Sunday, June 22, 2008

what if

"This is what I see and what troubles me. I took on all sides, and I see only darkness everywhere. Nature presents to me nothing which is not matter of doubt and concern. If I saw nothing there which revealed a Divinity, I would come to a negative conclusion; if I saw everywhere the sings of a Creator, I would remain peacefully in faith. But seeing too much to deny and too little to be sure, I am in a state to be pitied; wherefore I have a hundred times wished that if a God maintains nature, she should testify to Him unequivocally, and that, if the signs she gives are deceptive, she should suppress them altogether; that she should say everything or nothing, that I might see which cause I ought to follow. Whereas in my present state, ignorant of what I am or of what I ought to do, I know neither my condition nor my duty. My heart inclines wholly to know, where is the true good, in order to follow it; nothing would be too dear to me for eternity. I envy those whom I see living in the faith which such carelessness, and who make such a bad use of a gift of which it seems to me I would make such a different use."

This is another excerpt from Blaise Pascal. This kind of touches on what was a big issue for him, God's ambiguity in presenting the truth of His Divinity. Of course, if what Pascal was arguing turned out to be the case, it would eradicate the idea of the "leap of faith" and ultimately transform the self-motivated worship of God into the same thing as paying taxes, that is, a rote begrudged obedience to an institution which demands recognition and homage based on it's mere existence and proclamation of truth, although..I'm curious about the response that would evoke. Paying taxes to the government is obviously not the same thing as being a continual witness to the truth of God. Knowing our flaws in understanding and practice of living..(whether it be spiritually inclined, or of a humanistic approach) it seems that God, if he/she were to clearly make Him/Herself known, would just bring about chaos and thoughtless repentance and worship. I don't know if Pascal realized what he was asking for, but considering the unrest that God's ambiguity brings about, I can totally relate to what he's saying. Especially the last part of the excerpt. Goodnight.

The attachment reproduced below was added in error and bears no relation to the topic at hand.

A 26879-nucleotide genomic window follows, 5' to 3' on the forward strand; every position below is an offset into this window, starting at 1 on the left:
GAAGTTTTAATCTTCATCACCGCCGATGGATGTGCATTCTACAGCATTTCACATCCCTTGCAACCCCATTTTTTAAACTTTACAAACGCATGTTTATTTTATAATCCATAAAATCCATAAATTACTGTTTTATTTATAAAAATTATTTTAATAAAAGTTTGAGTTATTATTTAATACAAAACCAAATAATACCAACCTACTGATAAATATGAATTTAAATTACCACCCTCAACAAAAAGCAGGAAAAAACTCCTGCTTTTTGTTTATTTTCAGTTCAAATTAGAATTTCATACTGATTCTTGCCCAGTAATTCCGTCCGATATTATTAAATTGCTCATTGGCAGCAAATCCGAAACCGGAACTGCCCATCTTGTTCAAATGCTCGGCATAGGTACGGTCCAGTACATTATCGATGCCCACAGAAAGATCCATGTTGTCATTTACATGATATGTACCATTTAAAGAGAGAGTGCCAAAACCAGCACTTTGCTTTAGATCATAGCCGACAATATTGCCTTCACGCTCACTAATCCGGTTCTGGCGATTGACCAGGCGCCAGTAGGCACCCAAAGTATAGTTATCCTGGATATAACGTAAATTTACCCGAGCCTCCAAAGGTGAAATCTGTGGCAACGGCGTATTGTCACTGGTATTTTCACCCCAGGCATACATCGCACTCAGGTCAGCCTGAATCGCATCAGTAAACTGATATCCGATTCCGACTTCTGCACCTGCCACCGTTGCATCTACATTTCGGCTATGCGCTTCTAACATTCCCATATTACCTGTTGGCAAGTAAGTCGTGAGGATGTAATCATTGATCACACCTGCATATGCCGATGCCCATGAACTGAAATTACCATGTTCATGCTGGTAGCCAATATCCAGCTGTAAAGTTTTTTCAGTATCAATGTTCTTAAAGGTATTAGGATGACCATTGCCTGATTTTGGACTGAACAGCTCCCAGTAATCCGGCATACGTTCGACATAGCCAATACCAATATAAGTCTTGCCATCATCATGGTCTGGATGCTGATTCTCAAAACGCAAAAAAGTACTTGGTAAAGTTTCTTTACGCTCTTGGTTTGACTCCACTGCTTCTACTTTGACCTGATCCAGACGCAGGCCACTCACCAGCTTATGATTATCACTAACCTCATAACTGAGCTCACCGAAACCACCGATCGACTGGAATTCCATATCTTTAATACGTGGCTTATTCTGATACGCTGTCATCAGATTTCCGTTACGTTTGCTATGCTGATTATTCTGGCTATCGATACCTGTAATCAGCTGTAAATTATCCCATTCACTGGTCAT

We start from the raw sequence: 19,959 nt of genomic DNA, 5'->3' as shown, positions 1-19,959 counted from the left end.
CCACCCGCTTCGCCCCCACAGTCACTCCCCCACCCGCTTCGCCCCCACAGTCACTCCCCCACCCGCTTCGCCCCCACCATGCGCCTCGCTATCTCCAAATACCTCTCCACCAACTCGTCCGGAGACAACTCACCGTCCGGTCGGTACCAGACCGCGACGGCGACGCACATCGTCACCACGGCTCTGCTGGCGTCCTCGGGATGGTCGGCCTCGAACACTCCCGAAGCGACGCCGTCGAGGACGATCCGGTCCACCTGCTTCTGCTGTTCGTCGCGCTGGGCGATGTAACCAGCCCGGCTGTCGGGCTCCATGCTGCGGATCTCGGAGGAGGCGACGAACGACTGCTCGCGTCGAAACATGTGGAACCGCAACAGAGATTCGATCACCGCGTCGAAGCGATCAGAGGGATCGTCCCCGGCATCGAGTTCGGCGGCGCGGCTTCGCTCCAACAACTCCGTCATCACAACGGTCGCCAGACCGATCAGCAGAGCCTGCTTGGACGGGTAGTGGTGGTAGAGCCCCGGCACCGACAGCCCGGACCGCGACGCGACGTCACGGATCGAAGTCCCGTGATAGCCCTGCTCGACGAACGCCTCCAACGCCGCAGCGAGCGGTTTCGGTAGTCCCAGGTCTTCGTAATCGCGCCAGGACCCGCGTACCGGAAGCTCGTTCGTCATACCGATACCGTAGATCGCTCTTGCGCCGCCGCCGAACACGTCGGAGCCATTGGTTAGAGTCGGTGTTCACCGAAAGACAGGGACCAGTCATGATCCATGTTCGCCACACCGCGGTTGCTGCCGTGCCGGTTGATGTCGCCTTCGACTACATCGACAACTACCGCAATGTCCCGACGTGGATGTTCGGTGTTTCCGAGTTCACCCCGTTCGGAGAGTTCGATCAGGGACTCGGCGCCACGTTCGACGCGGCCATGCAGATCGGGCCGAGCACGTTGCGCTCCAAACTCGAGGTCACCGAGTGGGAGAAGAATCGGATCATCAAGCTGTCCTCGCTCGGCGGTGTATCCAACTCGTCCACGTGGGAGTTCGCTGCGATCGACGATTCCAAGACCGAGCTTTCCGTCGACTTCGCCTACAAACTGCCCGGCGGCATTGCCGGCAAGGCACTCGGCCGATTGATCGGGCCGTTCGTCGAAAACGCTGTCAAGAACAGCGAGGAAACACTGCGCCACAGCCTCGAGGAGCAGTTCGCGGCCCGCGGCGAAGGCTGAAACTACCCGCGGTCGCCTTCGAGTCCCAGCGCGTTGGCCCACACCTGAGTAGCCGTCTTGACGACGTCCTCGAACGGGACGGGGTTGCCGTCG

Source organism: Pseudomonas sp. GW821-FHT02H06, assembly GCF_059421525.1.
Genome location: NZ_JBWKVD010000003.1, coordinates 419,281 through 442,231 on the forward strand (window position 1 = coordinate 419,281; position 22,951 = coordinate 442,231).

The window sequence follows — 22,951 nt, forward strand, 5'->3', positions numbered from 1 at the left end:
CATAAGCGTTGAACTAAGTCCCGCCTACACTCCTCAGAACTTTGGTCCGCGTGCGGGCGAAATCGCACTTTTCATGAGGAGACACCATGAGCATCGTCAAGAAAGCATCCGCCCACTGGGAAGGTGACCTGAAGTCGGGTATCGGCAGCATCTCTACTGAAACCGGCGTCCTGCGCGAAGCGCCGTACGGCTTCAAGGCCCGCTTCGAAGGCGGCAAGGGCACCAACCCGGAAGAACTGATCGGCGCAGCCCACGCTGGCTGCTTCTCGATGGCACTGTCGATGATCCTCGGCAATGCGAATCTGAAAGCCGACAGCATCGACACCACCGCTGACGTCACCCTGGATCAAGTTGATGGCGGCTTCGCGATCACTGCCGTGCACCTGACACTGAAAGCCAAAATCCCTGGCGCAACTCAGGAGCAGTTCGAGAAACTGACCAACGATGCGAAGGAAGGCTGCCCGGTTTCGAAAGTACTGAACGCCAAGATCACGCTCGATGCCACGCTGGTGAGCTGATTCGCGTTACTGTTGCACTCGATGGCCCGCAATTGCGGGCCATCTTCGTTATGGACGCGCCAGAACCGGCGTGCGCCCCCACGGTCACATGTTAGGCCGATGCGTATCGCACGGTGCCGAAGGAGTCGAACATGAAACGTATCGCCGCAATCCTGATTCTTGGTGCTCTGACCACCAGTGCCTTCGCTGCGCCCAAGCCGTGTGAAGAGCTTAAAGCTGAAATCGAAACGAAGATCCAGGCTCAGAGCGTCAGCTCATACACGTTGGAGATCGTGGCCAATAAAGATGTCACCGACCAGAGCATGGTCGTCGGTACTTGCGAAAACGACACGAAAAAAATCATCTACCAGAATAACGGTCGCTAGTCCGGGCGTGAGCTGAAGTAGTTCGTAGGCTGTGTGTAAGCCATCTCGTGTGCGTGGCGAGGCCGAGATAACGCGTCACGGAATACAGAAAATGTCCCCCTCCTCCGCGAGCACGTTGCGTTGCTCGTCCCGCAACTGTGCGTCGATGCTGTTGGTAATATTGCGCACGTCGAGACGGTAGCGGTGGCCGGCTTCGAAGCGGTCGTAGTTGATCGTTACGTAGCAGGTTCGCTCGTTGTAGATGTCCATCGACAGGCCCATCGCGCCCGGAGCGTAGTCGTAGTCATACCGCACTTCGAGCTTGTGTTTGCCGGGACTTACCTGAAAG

Blogger Melanie said...

Actually, what you said makes a lot of sense.

But then, sometimes I think if we could look upon God and even survive the encounter, some would still refuse to believe or choose to go a different directon. We oft times see what we want to regardless of the evidence. And I think most people are prone to taking things for granted when we fail to recognize what it's cost. It's just easier to see the carelessness of others.

4:03 AM


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